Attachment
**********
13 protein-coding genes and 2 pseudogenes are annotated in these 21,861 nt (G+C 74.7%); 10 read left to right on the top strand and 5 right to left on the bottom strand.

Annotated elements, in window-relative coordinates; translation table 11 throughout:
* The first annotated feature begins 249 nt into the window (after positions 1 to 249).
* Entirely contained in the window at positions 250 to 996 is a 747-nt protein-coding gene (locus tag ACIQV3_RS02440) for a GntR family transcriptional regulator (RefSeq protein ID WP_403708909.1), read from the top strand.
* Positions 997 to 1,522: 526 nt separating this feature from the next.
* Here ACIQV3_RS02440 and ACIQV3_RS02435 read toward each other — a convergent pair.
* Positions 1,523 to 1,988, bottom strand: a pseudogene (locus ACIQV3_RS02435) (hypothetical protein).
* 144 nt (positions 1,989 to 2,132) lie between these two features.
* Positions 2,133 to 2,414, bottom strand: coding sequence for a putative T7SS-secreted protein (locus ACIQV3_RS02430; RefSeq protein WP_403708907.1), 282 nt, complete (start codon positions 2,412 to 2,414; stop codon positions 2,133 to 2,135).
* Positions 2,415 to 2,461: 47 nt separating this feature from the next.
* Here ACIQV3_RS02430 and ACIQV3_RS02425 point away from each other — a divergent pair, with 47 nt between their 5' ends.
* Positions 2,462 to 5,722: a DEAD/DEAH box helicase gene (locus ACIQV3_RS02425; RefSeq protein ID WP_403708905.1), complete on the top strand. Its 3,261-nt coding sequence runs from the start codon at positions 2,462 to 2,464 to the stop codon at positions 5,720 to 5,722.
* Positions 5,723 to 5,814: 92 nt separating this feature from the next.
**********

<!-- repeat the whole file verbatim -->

13 protein-coding genes and 2 pseudogenes are annotated in these 21,861 nt (G+C 74.7%); 10 read left to right on the top strand and 5 right to left on the bottom strand.

Annotated elements, in window-relative coordinates; translation table 11 throughout:
* The first annotated feature begins 249 nt into the window (after positions 1 to 249).
* Entirely contained in the window at positions 250 to 996 is a 747-nt protein-coding gene (locus tag ACIQV3_RS02440) for a GntR family transcriptional regulator (RefSeq protein ID WP_403708909.1), read from the top strand.
* Positions 997 to 1,522: 526 nt separating this feature from the next.
* Here ACIQV3_RS02440 and ACIQV3_RS02435 read toward each other — a convergent pair.
* Positions 1,523 to 1,988, bottom strand: a pseudogene (locus ACIQV3_RS02435) (hypothetical protein).
* 144 nt (positions 1,989 to 2,132) lie between these two features.
* Positions 2,133 to 2,414, bottom strand: coding sequence for a putative T7SS-secreted protein (locus ACIQV3_RS02430; RefSeq protein WP_403708907.1), 282 nt, complete (start codon positions 2,412 to 2,414; stop codon positions 2,133 to 2,135).
* Positions 2,415 to 2,461: 47 nt separating this feature from the next.
* Here ACIQV3_RS02430 and ACIQV3_RS02425 point away from each other — a divergent pair, with 47 nt between their 5' ends.
* Positions 2,462 to 5,722: a DEAD/DEAH box helicase gene (locus ACIQV3_RS02425; RefSeq protein ID WP_403708905.1), complete on the top strand. Its 3,261-nt coding sequence runs from the start codon at positions 2,462 to 2,464 to the stop codon at positions 5,720 to 5,722.
* Positions 5,723 to 5,814: 92 nt separating this feature from the next.